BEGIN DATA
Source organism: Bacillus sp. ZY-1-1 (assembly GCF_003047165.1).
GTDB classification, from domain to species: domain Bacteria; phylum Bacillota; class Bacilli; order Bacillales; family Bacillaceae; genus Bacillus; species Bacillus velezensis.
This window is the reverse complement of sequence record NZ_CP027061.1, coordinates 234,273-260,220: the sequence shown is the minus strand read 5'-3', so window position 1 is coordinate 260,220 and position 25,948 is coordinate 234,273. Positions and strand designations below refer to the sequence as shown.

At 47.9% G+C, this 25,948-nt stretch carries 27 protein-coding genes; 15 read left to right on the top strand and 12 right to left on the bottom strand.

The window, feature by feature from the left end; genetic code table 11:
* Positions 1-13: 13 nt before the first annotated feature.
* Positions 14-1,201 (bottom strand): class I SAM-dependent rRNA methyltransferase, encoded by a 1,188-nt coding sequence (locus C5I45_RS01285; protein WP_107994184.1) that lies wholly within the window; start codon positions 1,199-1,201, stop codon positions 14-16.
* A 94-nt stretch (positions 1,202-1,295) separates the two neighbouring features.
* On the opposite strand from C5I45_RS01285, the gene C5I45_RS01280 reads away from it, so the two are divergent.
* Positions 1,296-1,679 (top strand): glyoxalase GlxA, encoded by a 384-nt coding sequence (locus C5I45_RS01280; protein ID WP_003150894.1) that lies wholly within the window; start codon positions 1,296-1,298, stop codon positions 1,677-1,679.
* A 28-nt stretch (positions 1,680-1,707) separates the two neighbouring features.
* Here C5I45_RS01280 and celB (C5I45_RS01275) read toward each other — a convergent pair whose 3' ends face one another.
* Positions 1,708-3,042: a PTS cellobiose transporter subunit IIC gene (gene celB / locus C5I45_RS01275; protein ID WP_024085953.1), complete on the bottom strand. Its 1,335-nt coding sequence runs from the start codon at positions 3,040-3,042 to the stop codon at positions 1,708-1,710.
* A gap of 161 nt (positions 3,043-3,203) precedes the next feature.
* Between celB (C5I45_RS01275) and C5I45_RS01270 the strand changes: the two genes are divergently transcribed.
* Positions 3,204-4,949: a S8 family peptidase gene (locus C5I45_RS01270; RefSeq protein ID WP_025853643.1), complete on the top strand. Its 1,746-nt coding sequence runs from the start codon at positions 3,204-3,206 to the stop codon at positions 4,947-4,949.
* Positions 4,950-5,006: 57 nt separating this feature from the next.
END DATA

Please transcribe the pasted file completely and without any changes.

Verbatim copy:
Source organism: Bacillus sp. ZY-1-1 (assembly GCF_003047165.1).
GTDB classification, from domain to species: domain Bacteria; phylum Bacillota; class Bacilli; order Bacillales; family Bacillaceae; genus Bacillus; species Bacillus velezensis.
This window is the reverse complement of sequence record NZ_CP027061.1, coordinates 234,273-260,220: the sequence shown is the minus strand read 5'-3', so window position 1 is coordinate 260,220 and position 25,948 is coordinate 234,273. Positions and strand designations below refer to the sequence as shown.

At 47.9% G+C, this 25,948-nt stretch carries 27 protein-coding genes; 15 read left to right on the top strand and 12 right to left on the bottom strand.

The window, feature by feature from the left end; genetic code table 11:
* Positions 1-13: 13 nt before the first annotated feature.
* Positions 14-1,201 (bottom strand): class I SAM-dependent rRNA methyltransferase, encoded by a 1,188-nt coding sequence (locus C5I45_RS01285; protein WP_107994184.1) that lies wholly within the window; start codon positions 1,199-1,201, stop codon positions 14-16.
* A 94-nt stretch (positions 1,202-1,295) separates the two neighbouring features.
* On the opposite strand from C5I45_RS01285, the gene C5I45_RS01280 reads away from it, so the two are divergent.
* Positions 1,296-1,679 (top strand): glyoxalase GlxA, encoded by a 384-nt coding sequence (locus C5I45_RS01280; protein ID WP_003150894.1) that lies wholly within the window; start codon positions 1,296-1,298, stop codon positions 1,677-1,679.
* A 28-nt stretch (positions 1,680-1,707) separates the two neighbouring features.
* Here C5I45_RS01280 and celB (C5I45_RS01275) read toward each other — a convergent pair whose 3' ends face one another.
* Positions 1,708-3,042: a PTS cellobiose transporter subunit IIC gene (gene celB / locus C5I45_RS01275; protein ID WP_024085953.1), complete on the bottom strand. Its 1,335-nt coding sequence runs from the start codon at positions 3,040-3,042 to the stop codon at positions 1,708-1,710.
* A gap of 161 nt (positions 3,043-3,203) precedes the next feature.
* Between celB (C5I45_RS01275) and C5I45_RS01270 the strand changes: the two genes are divergently transcribed.
* Positions 3,204-4,949: a S8 family peptidase gene (locus C5I45_RS01270; RefSeq protein ID WP_025853643.1), complete on the top strand. Its 1,746-nt coding sequence runs from the start codon at positions 3,204-3,206 to the stop codon at positions 4,947-4,949.
* Positions 4,950-5,006: 57 nt separating this feature from the next.